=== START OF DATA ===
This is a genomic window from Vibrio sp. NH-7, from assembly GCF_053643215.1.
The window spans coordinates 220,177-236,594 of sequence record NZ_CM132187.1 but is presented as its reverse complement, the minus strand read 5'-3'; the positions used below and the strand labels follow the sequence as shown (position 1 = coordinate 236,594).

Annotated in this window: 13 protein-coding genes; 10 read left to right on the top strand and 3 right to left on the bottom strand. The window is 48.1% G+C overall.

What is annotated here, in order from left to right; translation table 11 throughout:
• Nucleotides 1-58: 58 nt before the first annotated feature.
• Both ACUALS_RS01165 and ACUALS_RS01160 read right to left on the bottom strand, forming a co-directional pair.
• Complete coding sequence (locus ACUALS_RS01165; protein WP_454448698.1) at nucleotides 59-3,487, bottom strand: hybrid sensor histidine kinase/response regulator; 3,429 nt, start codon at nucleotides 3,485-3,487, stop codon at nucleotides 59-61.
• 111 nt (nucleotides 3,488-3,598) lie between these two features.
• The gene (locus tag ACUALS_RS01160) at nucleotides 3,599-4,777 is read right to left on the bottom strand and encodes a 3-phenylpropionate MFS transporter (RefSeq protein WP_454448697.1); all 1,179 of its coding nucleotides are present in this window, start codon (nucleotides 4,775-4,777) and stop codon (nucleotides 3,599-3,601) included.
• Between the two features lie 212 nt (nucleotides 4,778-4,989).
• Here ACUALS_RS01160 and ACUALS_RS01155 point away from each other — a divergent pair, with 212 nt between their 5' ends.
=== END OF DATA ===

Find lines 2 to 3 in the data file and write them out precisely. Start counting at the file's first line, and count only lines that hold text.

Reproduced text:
The window spans coordinates 220,177-236,594 of sequence record NZ_CM132187.1 but is presented as its reverse complement, the minus strand read 5'-3'; the positions used below and the strand labels follow the sequence as shown (position 1 = coordinate 236,594).

Annotated in this window: 13 protein-coding genes; 10 read left to right on the top strand and 3 right to left on the bottom strand. The window is 48.1% G+C overall.